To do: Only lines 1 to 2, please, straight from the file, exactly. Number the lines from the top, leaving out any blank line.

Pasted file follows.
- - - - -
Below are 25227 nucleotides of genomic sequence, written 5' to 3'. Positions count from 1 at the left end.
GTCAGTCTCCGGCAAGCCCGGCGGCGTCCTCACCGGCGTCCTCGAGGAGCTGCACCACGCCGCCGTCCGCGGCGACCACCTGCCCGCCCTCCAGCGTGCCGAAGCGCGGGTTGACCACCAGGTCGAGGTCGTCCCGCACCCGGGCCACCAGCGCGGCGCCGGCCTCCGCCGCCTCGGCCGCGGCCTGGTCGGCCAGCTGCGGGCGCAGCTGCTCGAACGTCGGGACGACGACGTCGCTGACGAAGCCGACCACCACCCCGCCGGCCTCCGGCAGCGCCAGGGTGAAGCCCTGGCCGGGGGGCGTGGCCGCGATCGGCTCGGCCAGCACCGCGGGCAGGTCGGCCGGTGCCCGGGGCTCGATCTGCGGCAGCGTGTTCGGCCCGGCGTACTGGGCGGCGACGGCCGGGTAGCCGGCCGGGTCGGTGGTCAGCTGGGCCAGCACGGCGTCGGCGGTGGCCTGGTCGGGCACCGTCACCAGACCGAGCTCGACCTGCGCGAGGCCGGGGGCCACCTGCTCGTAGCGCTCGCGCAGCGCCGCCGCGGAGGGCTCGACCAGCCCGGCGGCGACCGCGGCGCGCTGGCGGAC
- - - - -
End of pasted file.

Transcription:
Below are 25227 nucleotides of genomic sequence, written 5' to 3'. Positions count from 1 at the left end.
GTCAGTCTCCGGCAAGCCCGGCGGCGTCCTCACCGGCGTCCTCGAGGAGCTGCACCACGCCGCCGTCCGCGGCGACCACCTGCCCGCCCTCCAGCGTGCCGAAGCGCGGGTTGACCACCAGGTCGAGGTCGTCCCGCACCCGGGCCACCAGCGCGGCGCCGGCCTCCGCCGCCTCGGCCGCGGCCTGGTCGGCCAGCTGCGGGCGCAGCTGCTCGAACGTCGGGACGACGACGTCGCTGACGAAGCCGACCACCACCCCGCCGGCCTCCGGCAGCGCCAGGGTGAAGCCCTGGCCGGGGGGCGTGGCCGCGATCGGCTCGGCCAGCACCGCGGGCAGGTCGGCCGGTGCCCGGGGCTCGATCTGCGGCAGCGTGTTCGGCCCGGCGTACTGGGCGGCGACGGCCGGGTAGCCGGCCGGGTCGGTGGTCAGCTGGGCCAGCACGGCGTCGGCGGTGGCCTGGTCGGGCACCGTCACCAGACCGAGCTCGACCTGCGCGAGGCCGGGGGCCACCTGCTCGTAGCGCTCGCGCAGCGCCGCCGCGGAGGGCTCGACCAGCCCGGCGGCGACCGCGGCGCGCTGGCGGAC